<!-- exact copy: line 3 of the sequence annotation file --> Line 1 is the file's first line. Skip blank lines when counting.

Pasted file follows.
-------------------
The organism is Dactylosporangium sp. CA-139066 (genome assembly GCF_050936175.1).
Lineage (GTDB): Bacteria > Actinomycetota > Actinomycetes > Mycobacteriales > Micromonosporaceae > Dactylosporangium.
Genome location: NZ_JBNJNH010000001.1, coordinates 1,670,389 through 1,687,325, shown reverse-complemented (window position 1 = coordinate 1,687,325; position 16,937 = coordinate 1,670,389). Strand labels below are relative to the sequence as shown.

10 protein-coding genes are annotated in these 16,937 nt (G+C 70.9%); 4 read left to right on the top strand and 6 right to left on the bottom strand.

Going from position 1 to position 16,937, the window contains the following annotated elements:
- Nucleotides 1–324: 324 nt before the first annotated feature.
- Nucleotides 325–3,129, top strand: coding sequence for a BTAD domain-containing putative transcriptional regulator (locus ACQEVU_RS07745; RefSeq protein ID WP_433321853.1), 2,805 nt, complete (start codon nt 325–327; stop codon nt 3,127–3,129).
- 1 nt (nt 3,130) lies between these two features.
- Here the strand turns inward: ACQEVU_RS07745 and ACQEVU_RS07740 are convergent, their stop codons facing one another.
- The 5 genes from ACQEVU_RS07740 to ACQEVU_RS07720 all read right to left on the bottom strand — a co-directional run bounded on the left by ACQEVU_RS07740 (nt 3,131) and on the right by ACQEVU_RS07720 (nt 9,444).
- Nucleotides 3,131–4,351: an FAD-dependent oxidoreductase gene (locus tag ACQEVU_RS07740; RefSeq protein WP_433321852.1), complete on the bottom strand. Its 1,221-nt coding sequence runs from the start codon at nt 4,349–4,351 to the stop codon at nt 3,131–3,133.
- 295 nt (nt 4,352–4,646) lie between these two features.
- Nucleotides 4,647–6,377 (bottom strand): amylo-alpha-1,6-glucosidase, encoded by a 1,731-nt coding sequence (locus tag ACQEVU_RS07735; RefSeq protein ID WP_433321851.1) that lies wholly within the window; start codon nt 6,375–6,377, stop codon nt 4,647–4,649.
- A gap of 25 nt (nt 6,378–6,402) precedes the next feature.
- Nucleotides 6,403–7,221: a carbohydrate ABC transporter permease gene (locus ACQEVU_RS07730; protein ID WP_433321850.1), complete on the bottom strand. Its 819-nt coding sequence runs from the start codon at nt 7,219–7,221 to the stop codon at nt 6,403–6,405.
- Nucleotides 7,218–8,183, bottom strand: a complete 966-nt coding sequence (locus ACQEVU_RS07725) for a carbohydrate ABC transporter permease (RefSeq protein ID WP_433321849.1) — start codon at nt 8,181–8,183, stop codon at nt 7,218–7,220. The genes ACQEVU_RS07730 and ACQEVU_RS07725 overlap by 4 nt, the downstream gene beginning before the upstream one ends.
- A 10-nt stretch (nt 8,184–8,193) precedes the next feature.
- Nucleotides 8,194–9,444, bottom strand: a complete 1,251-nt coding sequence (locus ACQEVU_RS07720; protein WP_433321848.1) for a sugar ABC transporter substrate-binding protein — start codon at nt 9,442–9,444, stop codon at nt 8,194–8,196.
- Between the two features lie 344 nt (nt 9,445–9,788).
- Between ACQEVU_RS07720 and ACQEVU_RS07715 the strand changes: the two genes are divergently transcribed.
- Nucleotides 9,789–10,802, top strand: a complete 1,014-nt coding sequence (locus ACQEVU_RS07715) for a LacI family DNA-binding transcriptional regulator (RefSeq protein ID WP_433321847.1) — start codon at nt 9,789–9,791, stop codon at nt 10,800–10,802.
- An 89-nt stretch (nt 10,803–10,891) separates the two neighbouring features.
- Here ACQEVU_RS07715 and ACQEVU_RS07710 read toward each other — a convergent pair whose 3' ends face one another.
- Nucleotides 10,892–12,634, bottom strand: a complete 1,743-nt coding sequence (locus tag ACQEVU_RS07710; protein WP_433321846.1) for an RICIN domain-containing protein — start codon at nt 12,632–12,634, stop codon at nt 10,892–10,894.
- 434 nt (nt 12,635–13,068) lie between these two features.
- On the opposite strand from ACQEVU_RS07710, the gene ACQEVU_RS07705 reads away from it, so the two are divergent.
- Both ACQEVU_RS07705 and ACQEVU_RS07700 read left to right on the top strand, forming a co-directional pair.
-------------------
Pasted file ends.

Genome location: NZ_JBNJNH010000001.1, coordinates 1,670,389 through 1,687,325, shown reverse-complemented (window position 1 = coordinate 1,687,325; position 16,937 = coordinate 1,670,389). Strand labels below are relative to the sequence as shown.